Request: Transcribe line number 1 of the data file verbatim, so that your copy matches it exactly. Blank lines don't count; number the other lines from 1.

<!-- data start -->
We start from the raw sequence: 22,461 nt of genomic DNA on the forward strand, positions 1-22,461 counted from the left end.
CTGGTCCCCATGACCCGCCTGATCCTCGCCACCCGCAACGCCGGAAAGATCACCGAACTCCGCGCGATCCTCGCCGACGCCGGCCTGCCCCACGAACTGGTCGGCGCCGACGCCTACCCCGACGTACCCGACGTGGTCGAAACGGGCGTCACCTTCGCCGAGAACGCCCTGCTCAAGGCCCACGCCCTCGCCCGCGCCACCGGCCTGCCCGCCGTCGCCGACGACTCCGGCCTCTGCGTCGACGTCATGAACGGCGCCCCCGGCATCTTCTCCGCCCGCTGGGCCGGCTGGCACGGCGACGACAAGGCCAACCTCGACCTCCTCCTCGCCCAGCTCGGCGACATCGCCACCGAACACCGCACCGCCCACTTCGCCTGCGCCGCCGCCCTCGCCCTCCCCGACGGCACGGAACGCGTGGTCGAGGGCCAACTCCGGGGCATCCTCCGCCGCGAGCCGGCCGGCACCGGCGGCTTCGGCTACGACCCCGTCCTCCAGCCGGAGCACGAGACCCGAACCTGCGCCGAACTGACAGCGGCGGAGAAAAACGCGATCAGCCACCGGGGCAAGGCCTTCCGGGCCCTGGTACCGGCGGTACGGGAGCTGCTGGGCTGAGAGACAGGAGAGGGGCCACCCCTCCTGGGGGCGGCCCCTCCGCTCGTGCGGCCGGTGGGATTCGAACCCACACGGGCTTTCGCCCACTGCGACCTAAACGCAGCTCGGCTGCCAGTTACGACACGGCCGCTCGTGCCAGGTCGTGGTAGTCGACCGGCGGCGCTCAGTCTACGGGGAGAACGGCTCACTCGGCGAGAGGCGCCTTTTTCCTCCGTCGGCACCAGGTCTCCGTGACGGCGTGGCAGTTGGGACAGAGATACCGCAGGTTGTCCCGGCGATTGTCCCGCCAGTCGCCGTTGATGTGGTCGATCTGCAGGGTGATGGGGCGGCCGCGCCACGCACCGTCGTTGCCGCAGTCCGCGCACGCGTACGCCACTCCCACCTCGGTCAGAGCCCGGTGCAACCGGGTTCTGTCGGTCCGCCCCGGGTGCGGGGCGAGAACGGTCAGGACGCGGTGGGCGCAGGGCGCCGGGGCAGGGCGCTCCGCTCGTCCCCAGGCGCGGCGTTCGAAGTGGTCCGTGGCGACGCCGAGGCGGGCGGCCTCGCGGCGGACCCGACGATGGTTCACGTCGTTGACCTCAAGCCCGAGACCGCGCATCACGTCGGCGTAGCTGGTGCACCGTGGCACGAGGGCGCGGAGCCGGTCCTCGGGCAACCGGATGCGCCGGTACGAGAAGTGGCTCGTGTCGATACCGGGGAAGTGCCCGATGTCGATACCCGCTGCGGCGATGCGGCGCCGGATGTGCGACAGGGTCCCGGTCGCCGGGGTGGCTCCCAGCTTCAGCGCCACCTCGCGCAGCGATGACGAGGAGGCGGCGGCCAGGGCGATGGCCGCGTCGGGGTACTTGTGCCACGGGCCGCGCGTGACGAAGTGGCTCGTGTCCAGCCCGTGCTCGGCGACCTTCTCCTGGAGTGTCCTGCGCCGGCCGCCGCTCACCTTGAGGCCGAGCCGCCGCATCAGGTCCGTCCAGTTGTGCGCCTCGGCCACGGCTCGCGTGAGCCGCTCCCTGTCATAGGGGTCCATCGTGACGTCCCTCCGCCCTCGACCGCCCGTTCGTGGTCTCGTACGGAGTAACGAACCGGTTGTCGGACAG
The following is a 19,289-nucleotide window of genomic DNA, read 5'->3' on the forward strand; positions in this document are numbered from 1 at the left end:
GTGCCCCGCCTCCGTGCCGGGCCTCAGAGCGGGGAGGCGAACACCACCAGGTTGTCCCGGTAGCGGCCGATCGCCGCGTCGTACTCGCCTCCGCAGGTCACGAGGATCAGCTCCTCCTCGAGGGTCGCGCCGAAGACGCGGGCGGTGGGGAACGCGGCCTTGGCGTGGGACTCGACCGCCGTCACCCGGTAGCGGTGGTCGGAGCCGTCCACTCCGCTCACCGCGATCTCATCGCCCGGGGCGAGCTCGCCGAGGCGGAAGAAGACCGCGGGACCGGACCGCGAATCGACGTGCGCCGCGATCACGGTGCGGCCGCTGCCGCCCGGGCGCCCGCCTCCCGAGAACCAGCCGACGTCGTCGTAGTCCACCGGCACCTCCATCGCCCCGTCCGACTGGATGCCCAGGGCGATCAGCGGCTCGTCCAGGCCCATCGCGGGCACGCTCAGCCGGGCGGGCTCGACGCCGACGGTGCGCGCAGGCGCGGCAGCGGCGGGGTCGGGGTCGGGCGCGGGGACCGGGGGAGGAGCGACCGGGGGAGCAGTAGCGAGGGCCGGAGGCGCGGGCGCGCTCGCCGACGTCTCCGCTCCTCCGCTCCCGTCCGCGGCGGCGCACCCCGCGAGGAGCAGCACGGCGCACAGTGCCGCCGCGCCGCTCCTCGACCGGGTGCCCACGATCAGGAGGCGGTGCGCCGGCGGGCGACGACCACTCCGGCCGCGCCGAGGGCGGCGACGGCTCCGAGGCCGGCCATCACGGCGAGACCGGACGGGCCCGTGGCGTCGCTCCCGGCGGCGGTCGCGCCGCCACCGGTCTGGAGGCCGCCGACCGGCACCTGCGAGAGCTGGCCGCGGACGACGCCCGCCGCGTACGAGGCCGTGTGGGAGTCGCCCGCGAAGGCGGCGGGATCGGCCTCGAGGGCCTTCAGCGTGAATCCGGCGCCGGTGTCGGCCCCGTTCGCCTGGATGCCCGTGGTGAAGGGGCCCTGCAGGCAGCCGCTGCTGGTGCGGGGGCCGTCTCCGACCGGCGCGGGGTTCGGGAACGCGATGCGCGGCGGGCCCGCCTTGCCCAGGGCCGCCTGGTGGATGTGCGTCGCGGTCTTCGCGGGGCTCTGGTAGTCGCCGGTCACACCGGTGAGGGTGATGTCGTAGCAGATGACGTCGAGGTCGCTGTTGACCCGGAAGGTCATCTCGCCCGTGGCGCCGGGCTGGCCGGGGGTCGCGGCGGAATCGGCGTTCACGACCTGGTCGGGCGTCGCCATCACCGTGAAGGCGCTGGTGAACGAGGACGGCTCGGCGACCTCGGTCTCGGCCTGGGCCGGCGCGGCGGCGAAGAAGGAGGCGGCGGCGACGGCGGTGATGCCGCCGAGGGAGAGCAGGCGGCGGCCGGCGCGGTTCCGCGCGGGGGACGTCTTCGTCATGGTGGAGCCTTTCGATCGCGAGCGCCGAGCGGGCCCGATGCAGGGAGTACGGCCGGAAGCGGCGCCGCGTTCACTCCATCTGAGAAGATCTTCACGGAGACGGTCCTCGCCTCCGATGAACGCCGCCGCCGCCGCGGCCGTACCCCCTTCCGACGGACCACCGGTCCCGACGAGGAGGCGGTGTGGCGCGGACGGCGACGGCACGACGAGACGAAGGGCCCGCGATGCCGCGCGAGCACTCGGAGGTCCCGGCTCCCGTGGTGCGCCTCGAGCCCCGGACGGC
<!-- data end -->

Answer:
We start from the raw sequence: 22,461 nt of genomic DNA on the forward strand, positions 1-22,461 counted from the left end.